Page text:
The well-known narrative portrays how Zendesk expanded its suite of offerings through a combination of in-house development and acquisitions. This expansion encompassed features such as live chat, Zendesk Voice for establishing call centers, Zendesk University, SMS functionality, Zendesk Guide as a knowledge-base tool, Zendesk Sunshine as a CRM, and Zendesk Sell for sales automation.

The lesser-known narrative reveals that, alongside augmenting its product line, Zendesk concurrently fortified features that rendered its product suitable for enterprise deployment. While these features might not generate sensational headlines on platforms like TechCrunch, they serve as the linchpin for securing enterprise deals. These very features hold invaluable lessons for founders to glean from.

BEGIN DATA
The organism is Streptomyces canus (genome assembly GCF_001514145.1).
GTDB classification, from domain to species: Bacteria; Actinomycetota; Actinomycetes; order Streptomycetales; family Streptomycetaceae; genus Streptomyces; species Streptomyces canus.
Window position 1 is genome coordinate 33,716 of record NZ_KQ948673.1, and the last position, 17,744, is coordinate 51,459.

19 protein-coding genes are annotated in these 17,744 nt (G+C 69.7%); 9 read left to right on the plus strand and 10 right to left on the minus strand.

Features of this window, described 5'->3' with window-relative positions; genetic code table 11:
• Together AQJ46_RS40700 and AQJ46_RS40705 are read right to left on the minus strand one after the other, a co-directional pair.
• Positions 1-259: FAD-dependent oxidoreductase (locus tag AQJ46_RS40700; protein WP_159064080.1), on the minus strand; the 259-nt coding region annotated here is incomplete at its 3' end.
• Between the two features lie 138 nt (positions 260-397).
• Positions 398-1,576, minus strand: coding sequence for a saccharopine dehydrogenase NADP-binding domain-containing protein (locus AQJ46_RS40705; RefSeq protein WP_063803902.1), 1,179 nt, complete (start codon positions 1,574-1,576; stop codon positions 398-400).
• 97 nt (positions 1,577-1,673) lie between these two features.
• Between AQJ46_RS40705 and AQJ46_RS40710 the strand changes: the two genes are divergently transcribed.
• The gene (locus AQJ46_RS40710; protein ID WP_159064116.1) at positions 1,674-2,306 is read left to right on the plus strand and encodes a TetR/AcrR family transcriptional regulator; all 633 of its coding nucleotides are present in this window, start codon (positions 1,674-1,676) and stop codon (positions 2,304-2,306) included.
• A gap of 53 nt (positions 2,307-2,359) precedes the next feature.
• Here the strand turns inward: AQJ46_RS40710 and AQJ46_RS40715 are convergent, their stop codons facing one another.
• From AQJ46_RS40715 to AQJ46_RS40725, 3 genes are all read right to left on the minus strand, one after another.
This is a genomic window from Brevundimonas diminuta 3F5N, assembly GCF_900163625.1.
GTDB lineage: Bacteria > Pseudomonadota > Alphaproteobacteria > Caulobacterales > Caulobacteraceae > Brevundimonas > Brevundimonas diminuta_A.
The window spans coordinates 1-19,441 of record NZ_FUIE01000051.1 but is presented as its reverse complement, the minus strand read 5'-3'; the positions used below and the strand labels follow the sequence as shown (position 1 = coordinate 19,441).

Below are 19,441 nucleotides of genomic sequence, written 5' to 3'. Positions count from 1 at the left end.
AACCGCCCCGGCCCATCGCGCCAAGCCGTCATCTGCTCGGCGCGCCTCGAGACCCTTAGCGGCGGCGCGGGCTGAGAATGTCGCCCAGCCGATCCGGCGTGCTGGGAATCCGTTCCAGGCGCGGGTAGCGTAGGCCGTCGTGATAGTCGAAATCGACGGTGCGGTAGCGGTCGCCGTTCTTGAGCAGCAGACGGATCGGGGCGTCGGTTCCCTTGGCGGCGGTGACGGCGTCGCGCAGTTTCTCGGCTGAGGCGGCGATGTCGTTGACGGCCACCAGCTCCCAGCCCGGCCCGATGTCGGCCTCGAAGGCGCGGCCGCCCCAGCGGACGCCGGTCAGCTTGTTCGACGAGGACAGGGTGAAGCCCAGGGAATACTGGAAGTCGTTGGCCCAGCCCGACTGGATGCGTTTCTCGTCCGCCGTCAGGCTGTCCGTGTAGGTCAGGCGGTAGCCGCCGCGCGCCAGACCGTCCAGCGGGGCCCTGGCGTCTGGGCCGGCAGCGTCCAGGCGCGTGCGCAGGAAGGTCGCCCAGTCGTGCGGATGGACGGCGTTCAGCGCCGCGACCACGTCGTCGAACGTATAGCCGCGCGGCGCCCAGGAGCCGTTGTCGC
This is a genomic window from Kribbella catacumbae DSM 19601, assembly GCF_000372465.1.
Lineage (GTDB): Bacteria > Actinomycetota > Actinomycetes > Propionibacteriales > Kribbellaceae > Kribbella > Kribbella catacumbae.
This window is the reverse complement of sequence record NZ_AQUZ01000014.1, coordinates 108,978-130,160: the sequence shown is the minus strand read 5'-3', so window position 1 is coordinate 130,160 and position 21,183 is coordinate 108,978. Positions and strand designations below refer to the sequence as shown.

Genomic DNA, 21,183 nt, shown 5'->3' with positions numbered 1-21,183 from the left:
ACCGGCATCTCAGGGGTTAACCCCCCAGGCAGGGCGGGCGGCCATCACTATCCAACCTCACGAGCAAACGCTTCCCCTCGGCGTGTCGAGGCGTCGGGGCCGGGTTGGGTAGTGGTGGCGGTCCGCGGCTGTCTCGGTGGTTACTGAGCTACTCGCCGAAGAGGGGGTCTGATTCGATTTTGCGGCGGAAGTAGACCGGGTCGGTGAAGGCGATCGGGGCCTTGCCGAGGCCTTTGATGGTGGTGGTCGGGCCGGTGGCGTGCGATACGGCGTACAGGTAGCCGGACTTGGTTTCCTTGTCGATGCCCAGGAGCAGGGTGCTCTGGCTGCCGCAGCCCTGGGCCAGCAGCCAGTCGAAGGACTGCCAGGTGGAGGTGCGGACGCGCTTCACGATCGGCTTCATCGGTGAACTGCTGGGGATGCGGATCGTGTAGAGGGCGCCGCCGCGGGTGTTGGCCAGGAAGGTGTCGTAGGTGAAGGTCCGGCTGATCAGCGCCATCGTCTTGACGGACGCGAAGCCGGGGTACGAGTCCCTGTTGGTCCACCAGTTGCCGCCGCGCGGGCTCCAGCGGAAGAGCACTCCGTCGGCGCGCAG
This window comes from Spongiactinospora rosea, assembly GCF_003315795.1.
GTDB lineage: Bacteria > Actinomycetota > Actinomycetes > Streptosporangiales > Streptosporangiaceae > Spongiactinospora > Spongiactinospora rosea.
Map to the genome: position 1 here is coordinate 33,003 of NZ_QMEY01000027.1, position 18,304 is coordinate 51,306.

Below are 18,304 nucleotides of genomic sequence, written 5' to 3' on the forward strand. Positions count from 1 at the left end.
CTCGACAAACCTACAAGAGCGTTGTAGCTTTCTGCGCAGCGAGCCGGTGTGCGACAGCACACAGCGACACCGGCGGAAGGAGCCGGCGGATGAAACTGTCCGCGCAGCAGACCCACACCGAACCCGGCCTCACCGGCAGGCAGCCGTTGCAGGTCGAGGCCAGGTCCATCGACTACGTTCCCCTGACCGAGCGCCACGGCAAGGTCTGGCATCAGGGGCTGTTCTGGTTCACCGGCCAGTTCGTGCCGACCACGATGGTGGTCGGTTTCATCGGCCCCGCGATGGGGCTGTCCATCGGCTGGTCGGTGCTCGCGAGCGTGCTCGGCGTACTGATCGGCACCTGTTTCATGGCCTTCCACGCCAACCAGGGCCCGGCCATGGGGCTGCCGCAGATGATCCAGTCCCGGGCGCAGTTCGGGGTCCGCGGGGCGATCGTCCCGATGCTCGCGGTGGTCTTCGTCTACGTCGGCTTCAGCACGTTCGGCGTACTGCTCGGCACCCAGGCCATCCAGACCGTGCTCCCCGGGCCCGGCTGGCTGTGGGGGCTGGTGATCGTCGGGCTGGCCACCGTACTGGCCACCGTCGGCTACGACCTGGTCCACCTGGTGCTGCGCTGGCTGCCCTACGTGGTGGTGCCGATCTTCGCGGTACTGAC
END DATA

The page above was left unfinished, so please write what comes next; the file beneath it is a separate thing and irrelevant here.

Established in 2010, Freshworks, a pioneering business automation software company, rapidly garnered 200 customers within 200 days of its inception. Notably, prominent venture capital firms Sequoia Capital, Tiger Global, and Accel recognized the startup’s potential. In 2018, Freshworks secured $100 million in Series G funding, catapulting its valuation to $1.5 billion and earning it the distinction of India’s inaugural enterprise tech unicorn.

The company further marked its achievements by becoming the first SaaS company originating from India to secure a listing on the Nasdaq stock exchange. Presently, Freshworks boasts a clientele of 52,500 spanning 120 countries, culminating in an impressive revenue exceeding $300 million.